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Prices of rare earth metals used for battery making have soared in recent days as the parabolic growth in the electrification of vehicles forces automakers to lock in supplies. 

Nickle, one of the key components in lithium-ion batteries, hit a seven-year high on Tuesday, rising as much as 3.4% to $21,500 a ton on the news that Tesla signed a nickel supply deal with Talon Metals Corp’s Tamarack mine project in Minnesota. 

Notice how nickel trading on the London Metal Exchange marches higher as stockpiles continue to slump on increasing demand due to accelerated electric car production. 

On Monday, lithium prices hit a new record high. Lithium carbonate trading in China was about 300,000 yuan (just over $47k per ton), an increase of about six times from January 2021. Soaring prices come as electric-car makers, such as Tesla, report exponential growth in the US, Europe, and China.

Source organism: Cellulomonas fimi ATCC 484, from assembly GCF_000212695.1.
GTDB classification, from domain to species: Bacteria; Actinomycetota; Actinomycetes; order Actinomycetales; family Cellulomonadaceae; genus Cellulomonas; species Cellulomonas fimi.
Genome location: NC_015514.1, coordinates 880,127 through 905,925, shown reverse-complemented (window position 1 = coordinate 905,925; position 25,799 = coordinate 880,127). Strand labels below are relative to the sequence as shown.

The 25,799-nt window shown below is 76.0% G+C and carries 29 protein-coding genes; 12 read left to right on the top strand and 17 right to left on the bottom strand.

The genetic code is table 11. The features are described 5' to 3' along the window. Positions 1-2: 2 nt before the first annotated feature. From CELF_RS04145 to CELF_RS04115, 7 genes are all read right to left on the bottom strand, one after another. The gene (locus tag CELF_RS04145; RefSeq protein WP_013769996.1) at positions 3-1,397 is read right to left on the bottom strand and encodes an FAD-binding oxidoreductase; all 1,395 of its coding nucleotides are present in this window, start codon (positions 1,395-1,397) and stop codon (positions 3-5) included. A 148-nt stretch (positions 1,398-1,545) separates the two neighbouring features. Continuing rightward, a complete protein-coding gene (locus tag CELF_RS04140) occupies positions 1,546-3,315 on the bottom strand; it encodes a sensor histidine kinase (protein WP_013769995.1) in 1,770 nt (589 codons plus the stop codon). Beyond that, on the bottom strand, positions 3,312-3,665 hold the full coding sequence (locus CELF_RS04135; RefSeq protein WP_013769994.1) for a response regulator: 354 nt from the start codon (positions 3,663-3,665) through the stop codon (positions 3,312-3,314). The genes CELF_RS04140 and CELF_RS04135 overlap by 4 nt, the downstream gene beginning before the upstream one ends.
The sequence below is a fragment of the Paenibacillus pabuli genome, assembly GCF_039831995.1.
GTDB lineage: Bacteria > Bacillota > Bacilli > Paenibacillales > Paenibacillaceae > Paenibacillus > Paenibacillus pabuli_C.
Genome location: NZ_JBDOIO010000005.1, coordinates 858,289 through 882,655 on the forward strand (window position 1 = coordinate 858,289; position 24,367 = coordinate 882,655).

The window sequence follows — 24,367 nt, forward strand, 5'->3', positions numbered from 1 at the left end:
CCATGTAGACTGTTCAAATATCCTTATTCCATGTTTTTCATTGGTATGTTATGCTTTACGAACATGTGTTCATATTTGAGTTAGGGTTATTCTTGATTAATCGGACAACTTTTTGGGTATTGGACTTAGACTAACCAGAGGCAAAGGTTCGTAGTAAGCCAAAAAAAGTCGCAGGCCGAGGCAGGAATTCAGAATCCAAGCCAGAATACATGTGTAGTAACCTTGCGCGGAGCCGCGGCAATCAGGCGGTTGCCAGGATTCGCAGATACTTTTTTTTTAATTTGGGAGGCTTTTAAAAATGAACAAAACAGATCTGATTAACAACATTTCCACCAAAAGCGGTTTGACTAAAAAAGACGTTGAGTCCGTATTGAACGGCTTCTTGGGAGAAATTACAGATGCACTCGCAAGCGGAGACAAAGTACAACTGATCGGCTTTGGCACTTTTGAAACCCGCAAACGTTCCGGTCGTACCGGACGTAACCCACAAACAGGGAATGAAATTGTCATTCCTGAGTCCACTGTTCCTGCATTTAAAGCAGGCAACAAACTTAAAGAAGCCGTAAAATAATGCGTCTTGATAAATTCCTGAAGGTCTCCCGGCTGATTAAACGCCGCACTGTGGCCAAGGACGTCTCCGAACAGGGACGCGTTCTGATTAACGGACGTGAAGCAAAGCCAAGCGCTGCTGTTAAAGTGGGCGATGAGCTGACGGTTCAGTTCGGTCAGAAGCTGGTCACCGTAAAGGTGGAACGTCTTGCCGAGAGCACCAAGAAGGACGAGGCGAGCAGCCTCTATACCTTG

Lithium, nickel, and cobalt are the essential elements in battery technology powering electric vehicles that steadily replace combustion engines. 

Michael Widmer, head of metals research at Bank of America, told Bloomberg, “we have so many stories all pointing in the same direction,” indicating that “people do realize that there is potentially a tightness in supply going on, and that is taking nickel prices ultimately higher.”

Even though prices for rare earth metals are increasing, the overall battery pack costs remain relatively inexpensive compared with a decade or so ago – however, 2022 will be the first year in years that battery pack prices will slightly increase. 

A very different type of commodity supercycle could be playing out, driven by a green revolution, not China’s industrial economy.

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